There seems to be quite a bit of hype around Master Data Management. I even saw an article recently that talked about an “AI technology” which ensures data integrity and enhances search effectiveness. Nevermind that artificial intelligence doesn’t exist anywhere, let alone in business software. Of course, vendors have a vested interest in making it sound like rocket science, but does it really have to be that complicated?
My view of MDM is pretty simple. First of all, here is an overview of an ERP system:
Hopefully this overview will also be useful on its own outside of this discussion, but let’s get back to MDM.
As you see, there are 7 core objects which are then used as reference points for derivative objects of the first order. Some companies could have different core objects but this is a common setup that fits a lot of businesses. As an example, if you are about to deal with contracts, you need to specify suppliers, items, currency, General Ledger account and the user responsible for the contract before you can create the first record about the contract itself.
Each derivative object of the first order (created through the modules shown in the poster) can serve as a reference point for other underlying derivative objects (the second order and so on), and what we end up with is simply a hierarchical structure of objects with the core ones on top.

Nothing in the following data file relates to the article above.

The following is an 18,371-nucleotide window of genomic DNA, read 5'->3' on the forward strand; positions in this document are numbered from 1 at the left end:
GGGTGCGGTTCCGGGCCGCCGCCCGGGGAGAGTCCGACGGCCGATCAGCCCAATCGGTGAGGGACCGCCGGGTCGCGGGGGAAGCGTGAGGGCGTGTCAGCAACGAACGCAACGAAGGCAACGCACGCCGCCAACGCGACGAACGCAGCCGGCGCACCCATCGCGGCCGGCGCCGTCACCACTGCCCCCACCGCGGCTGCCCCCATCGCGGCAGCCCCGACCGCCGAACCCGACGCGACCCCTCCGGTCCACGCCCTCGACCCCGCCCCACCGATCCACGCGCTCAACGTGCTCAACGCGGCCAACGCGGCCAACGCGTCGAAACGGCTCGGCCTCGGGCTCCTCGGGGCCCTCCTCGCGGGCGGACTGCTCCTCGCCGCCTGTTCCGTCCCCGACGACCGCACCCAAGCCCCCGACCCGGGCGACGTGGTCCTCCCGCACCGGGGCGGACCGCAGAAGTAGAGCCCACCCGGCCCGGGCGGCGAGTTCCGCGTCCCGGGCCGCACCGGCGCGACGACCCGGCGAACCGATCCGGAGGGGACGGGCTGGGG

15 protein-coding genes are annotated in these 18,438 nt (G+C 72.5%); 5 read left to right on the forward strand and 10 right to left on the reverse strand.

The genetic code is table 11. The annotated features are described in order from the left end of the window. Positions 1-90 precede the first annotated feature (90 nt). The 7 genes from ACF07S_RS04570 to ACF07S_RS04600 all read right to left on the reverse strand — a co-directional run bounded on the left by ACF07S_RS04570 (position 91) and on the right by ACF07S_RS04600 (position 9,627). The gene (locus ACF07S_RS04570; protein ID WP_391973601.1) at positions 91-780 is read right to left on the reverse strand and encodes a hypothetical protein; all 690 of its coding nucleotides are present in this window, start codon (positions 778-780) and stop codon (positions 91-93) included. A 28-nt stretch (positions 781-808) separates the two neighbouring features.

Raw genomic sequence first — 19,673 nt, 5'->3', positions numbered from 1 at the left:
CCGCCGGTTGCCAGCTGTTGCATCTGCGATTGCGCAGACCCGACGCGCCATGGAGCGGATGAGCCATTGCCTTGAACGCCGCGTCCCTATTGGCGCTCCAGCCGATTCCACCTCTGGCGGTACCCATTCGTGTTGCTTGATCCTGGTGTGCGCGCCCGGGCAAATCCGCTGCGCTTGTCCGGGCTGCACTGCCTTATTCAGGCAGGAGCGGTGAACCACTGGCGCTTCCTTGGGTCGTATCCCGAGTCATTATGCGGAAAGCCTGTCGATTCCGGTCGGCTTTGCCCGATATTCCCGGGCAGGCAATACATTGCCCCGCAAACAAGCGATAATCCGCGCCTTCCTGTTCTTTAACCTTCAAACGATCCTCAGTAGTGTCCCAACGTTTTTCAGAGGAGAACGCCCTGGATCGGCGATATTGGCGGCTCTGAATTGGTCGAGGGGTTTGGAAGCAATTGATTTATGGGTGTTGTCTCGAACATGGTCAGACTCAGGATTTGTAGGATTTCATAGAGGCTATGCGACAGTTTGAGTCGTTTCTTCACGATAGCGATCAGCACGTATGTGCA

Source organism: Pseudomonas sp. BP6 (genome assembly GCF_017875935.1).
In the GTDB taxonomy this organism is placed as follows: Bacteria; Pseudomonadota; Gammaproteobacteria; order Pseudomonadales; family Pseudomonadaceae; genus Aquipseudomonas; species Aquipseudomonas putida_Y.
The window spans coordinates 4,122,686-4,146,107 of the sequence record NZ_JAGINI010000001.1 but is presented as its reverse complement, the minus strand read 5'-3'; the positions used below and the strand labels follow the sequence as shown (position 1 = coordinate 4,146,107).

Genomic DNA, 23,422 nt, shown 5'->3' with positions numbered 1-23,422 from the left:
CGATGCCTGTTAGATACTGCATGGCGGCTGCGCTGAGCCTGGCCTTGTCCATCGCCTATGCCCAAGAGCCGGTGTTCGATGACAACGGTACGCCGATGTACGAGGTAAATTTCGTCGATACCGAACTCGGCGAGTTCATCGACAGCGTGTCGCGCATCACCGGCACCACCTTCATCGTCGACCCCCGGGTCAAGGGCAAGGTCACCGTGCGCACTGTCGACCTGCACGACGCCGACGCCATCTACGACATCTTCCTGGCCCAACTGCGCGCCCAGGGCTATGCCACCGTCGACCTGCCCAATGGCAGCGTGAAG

To ensure that all your data stays clean and consistent as time goes on, it’s necessary to establish rules governing the creation and maintenance of master data. You can then map your objects to business processes and tasks to demonstrate to employees how the data is embedded into their daily routines. Once that’s done, the objects can be created in the configuration settings of the ERP system. After that, employees can be trained to use the ERP system in accordance with the established rules. The remaining task is to setup reports for monitoring the “health” of master data on a regular basis.
Without clear rules, you will end up with inconsistencies and holes in the data, and no amount of “AI technology” can help with that. There’s even a saying in the IT industry to that effect: “garbage in, garbage out”.
Permanent data integrity, prevention of duplication and enhancing data search and processing are staple features of any ERP system, but they have to be supplemented with clear rules, processes and monitoring to work effectively.
Things get more complicated where multiple systems are involved and data has to be duplicated, e.g. as a result of two companies with incompatible but not easily replaceable systems merging into one. Even then, either there is a technical solution for transparent data replication between the systems, or processes involving people have to be established to manage and monitor the data.
So, if you have a properly configured ERP system as well as rules and processes which the staff is trained to follow, it should be enough to keep your master data in check.
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